The mid-Hudson River Valley region in New York is home to the National Shrine of Our Lady of Mount Carmel.
The Carmelites in charge have made sure visitors feel the peace, serenity and spirituality of this holy place.
From the chapel to the tranquil 60 acres dotted with outdoor shrines, visitors feel like guests of Our Lady, the Holy Family and the many Carmelite saints venerated in various ways here.
It is a prayerful place to visit on Our Lady of Mount Carmel’s July 16 feast day, thanks to the Province of St. Elias, the only religious order to have originated in the Holy Land that is dedicated to Our Lady and known as Mary’s order since its beginnings centuries ago. This particular province has its seeds in Ireland. Four priests sailed to Manhattan to serve the poor Irish at a new parish, arriving in March 1889. By that December, the new Our Lady of the Scapular of Mount Carmel Church was dedicated. Thus began the mission that became the North American Province of St. Elias. In 1941, they established the original National Shrine of Our Lady of Mount Carmel at the parish where parishioners made millions of scapulars to send to military personnel during World War II.
In 1917, the Carmelites bought the Middletown acreage where the shrine now stands for a seminary. In 1991, with Cardinal John O'Connor’s approval, they transferred the shrine from New York City to Middletown.
This national shrine (OurLadyofMtCarmelShrine.com) has a remarkable connection to this year’s 100th anniversary of Fatima. The sanctuary’s Our Lady of Mount Carmel statue from Portugal, enthroned this last Feb. 4, has a history connected to Servant of God Lucia dos Santos.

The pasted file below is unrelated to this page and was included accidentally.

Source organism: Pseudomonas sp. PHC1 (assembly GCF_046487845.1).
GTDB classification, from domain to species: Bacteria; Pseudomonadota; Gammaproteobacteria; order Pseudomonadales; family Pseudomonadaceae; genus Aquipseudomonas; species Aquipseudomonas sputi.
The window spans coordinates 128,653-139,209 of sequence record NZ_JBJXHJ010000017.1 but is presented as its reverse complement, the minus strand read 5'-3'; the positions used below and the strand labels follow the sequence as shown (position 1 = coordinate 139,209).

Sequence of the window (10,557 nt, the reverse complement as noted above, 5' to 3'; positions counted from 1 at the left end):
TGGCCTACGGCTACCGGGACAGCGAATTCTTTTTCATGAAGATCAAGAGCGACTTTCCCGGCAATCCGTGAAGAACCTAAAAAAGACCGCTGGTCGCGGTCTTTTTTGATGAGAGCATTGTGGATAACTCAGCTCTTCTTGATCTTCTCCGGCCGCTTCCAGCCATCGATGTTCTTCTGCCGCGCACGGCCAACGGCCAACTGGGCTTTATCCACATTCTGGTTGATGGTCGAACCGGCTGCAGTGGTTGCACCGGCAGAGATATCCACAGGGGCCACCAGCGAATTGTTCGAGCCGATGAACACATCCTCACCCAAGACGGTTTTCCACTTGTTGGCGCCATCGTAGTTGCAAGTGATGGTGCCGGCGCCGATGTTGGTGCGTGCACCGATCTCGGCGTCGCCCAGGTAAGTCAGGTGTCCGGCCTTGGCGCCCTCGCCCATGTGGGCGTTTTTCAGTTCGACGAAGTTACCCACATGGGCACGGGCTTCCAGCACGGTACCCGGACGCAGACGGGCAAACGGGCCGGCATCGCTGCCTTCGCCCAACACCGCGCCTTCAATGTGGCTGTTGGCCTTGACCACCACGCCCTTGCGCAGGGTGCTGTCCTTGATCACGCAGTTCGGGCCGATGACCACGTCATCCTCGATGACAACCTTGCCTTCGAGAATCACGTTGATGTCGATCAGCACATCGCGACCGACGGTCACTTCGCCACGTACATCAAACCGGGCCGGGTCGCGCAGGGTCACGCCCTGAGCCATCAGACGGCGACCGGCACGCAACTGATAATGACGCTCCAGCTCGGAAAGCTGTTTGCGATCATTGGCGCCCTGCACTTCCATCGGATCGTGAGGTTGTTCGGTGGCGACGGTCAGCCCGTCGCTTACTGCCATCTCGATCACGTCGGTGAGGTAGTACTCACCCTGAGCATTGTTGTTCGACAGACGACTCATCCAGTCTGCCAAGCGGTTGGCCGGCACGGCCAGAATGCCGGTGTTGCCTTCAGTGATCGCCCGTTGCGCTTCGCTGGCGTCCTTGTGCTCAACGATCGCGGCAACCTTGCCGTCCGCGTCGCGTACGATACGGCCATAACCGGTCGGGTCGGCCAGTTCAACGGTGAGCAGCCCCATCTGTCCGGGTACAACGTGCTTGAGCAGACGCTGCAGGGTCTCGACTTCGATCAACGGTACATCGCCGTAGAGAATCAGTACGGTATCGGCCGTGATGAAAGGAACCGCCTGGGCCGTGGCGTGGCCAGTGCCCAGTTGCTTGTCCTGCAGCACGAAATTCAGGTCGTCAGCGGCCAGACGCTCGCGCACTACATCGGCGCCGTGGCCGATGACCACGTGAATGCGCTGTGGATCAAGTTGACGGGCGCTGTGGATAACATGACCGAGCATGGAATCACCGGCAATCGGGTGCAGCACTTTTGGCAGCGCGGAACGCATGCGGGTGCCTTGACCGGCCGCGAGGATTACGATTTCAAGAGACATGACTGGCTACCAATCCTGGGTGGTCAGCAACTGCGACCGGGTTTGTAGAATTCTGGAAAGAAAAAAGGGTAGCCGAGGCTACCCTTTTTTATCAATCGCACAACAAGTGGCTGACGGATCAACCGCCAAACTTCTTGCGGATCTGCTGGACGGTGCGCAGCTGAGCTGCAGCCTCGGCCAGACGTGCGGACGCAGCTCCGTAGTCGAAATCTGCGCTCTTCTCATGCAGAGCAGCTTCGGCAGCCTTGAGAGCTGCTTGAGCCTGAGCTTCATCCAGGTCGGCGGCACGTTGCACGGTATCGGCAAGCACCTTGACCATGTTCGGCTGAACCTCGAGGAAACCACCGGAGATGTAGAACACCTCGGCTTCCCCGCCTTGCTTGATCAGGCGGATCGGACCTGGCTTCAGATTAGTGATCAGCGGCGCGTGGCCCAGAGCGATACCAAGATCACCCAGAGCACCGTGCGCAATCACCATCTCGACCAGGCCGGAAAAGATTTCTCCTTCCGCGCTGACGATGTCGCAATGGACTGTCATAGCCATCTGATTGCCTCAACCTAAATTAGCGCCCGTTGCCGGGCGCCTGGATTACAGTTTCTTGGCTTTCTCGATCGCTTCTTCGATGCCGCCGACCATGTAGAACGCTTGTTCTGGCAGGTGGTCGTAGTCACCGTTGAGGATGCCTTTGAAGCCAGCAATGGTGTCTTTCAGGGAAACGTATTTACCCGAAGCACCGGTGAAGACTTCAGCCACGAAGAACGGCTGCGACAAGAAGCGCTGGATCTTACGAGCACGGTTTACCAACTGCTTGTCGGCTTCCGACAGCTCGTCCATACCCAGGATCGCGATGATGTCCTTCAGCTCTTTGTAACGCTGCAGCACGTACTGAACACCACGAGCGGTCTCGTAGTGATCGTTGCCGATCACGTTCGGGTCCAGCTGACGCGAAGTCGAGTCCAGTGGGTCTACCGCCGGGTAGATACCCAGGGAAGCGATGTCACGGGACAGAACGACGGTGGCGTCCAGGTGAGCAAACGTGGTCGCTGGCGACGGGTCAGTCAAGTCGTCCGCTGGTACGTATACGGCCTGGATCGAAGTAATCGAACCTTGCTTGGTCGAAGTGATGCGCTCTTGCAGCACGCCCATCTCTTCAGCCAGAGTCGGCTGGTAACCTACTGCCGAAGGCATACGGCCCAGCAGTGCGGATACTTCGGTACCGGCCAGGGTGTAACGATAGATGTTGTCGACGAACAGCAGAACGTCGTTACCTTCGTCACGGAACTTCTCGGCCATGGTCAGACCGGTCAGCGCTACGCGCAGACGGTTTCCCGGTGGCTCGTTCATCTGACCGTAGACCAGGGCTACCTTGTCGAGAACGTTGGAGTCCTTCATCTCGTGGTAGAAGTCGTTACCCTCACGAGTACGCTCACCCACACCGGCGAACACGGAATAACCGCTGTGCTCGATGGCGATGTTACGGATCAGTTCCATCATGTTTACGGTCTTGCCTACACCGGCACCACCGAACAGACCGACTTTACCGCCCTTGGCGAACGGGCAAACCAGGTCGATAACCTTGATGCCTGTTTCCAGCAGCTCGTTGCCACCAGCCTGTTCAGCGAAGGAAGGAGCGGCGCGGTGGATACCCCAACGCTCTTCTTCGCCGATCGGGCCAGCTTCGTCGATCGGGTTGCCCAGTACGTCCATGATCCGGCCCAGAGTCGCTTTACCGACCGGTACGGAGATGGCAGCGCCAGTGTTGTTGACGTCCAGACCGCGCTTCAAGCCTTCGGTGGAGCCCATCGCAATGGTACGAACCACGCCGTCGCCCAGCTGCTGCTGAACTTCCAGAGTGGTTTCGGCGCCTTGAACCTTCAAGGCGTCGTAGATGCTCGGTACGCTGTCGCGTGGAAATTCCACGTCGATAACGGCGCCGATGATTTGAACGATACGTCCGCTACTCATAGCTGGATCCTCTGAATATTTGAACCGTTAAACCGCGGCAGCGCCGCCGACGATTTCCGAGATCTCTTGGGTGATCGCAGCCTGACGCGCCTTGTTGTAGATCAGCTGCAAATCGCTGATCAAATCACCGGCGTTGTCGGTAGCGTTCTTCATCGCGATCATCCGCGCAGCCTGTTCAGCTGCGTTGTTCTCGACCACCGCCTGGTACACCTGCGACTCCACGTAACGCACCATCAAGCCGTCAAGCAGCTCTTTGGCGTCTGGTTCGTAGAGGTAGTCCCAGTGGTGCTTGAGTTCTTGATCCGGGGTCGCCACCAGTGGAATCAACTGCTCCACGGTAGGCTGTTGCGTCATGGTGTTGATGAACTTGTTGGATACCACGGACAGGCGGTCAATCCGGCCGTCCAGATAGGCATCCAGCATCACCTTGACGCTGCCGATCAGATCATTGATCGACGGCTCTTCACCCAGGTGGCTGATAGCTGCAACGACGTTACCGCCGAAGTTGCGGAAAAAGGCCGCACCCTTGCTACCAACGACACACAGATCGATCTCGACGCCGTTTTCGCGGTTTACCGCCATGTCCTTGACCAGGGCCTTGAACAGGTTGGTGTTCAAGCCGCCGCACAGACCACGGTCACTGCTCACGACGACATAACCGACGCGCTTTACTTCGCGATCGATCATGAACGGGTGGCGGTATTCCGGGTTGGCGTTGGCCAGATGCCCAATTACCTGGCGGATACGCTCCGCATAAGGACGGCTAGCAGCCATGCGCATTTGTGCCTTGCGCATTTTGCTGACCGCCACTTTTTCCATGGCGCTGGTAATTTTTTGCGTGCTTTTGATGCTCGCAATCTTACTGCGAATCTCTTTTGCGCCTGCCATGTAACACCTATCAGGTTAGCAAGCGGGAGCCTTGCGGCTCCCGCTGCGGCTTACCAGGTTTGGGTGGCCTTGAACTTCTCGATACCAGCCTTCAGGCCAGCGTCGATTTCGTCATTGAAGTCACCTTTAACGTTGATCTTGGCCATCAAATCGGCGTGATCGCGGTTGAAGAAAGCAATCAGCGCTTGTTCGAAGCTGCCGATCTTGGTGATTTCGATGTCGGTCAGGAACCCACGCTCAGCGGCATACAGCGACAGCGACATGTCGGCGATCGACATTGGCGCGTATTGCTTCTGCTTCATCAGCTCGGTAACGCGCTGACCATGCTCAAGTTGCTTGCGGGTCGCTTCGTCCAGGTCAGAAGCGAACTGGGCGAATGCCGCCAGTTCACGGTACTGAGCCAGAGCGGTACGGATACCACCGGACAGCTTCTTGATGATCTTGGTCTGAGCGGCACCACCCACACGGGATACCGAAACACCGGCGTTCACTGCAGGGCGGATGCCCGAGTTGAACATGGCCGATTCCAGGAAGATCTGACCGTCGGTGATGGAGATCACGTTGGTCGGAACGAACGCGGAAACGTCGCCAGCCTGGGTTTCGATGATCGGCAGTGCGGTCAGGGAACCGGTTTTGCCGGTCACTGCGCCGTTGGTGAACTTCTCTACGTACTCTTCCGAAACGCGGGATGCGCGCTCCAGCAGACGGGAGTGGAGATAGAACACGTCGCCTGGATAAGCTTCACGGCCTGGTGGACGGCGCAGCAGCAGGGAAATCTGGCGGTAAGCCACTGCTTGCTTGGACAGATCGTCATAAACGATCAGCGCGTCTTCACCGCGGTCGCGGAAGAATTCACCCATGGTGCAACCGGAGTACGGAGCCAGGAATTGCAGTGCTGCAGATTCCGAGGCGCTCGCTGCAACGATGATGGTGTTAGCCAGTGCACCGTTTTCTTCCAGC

During the last Fatima apparition on Oct. 13, 1917, Our Lady appeared to the three children as Our Lady of the Rosary, Our Lady of Sorrows and Our Lady of Mount Carmel, holding the Brown Scapular in her hands.
In 1947, two Carmelite priests from the Province of St. Elias spoke with Sister Lucia to hear her explain the scapular’s importance in the Fatima apparitions.
Receiving help from a Portuguese Carmelite, they commissioned sculptor Jose Ferreira Thedim — who sculpted the original Our Lady of Fatima statue in 1920, plus more statues under Lucia’s guidance that became today’s International Traveling Pilgrim Virgin statues — to carve a statue of Our Lady of Mount Carmel according to Sister Lucia’s interpretation.
The bishop of Fatima blessed the completed statue on Sept. 13, 1949. When it arrived in New York for the Carmelite parish in Manhattan, Cardinal Francis Spellman blessed it, fittingly, on July 16, 1950, the feast of Our Lady of Mount Carmel.
Eventually, the parish was combined with St. Stephen’s. The Carmelites left in 2007, and when the parish closed in 2014, the Carmelites asked that the statue be returned to the St. Elias Province. Thus Our Lady’s statue arrived in Middletown in July 2015.
The statue of Our Lady appears with a cloud. Mary is depicted holding the Child Jesus in her left hand, offering visitors a scapular with her right hand. The look conveyed in the statue is motherly, showing love and care. Originally, the scapular the statue held was woven by Sister Lucia.
Below the statue, a golden relief shows Mary giving the scapular to St. Simon Stock. Inscribed in gold across the top of the baldacchino is Tu Soror Nostra Es from Proverbs 7:4 — “You Are Our Sister.”
For this special Fatima anniversary year, the sanctuary’s St. Joseph Shrine was transformed into a shrine for Our Lady of Fatima. With the tabernacle in view and a kneeler at the ready, it’s a perfect place to pray.
Spirituality and Beauty